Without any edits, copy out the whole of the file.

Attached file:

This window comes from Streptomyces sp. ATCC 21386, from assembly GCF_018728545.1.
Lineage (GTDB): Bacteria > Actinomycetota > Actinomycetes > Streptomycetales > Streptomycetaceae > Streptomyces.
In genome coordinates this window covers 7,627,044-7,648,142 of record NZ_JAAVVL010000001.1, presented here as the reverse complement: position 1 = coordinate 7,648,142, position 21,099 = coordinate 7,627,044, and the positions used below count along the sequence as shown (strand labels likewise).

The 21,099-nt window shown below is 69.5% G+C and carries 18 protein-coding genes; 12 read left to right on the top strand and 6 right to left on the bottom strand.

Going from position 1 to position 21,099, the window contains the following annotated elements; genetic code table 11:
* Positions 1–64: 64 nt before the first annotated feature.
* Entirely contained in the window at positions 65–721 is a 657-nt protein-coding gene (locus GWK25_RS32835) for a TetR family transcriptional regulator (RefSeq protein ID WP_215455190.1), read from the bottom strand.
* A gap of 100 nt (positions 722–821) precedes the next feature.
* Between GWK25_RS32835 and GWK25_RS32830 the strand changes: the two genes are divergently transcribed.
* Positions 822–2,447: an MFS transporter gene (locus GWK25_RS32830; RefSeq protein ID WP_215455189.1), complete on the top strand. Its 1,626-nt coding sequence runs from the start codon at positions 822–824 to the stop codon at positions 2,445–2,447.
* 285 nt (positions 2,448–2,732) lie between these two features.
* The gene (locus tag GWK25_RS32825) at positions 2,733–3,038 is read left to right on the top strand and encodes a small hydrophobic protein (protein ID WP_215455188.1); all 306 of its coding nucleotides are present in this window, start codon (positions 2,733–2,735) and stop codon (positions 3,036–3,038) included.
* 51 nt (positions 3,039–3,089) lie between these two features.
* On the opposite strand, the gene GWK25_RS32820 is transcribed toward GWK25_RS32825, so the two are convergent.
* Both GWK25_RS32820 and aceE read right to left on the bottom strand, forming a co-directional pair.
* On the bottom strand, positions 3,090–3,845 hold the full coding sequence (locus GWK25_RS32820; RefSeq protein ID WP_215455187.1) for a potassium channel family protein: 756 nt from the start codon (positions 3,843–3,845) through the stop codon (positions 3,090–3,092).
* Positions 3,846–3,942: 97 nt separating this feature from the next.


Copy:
This window comes from Streptomyces sp. ATCC 21386, from assembly GCF_018728545.1.
Lineage (GTDB): Bacteria > Actinomycetota > Actinomycetes > Streptomycetales > Streptomycetaceae > Streptomyces.
In genome coordinates this window covers 7,627,044-7,648,142 of record NZ_JAAVVL010000001.1, presented here as the reverse complement: position 1 = coordinate 7,648,142, position 21,099 = coordinate 7,627,044, and the positions used below count along the sequence as shown (strand labels likewise).

The 21,099-nt window shown below is 69.5% G+C and carries 18 protein-coding genes; 12 read left to right on the top strand and 6 right to left on the bottom strand.

Going from position 1 to position 21,099, the window contains the following annotated elements; genetic code table 11:
* Positions 1–64: 64 nt before the first annotated feature.
* Entirely contained in the window at positions 65–721 is a 657-nt protein-coding gene (locus GWK25_RS32835) for a TetR family transcriptional regulator (RefSeq protein ID WP_215455190.1), read from the bottom strand.
* A gap of 100 nt (positions 722–821) precedes the next feature.
* Between GWK25_RS32835 and GWK25_RS32830 the strand changes: the two genes are divergently transcribed.
* Positions 822–2,447: an MFS transporter gene (locus GWK25_RS32830; RefSeq protein ID WP_215455189.1), complete on the top strand. Its 1,626-nt coding sequence runs from the start codon at positions 822–824 to the stop codon at positions 2,445–2,447.
* 285 nt (positions 2,448–2,732) lie between these two features.
* The gene (locus tag GWK25_RS32825) at positions 2,733–3,038 is read left to right on the top strand and encodes a small hydrophobic protein (protein ID WP_215455188.1); all 306 of its coding nucleotides are present in this window, start codon (positions 2,733–2,735) and stop codon (positions 3,036–3,038) included.
* 51 nt (positions 3,039–3,089) lie between these two features.
* On the opposite strand, the gene GWK25_RS32820 is transcribed toward GWK25_RS32825, so the two are convergent.
* Both GWK25_RS32820 and aceE read right to left on the bottom strand, forming a co-directional pair.
* On the bottom strand, positions 3,090–3,845 hold the full coding sequence (locus GWK25_RS32820; RefSeq protein ID WP_215455187.1) for a potassium channel family protein: 756 nt from the start codon (positions 3,843–3,845) through the stop codon (positions 3,090–3,092).
* Positions 3,846–3,942: 97 nt separating this feature from the next.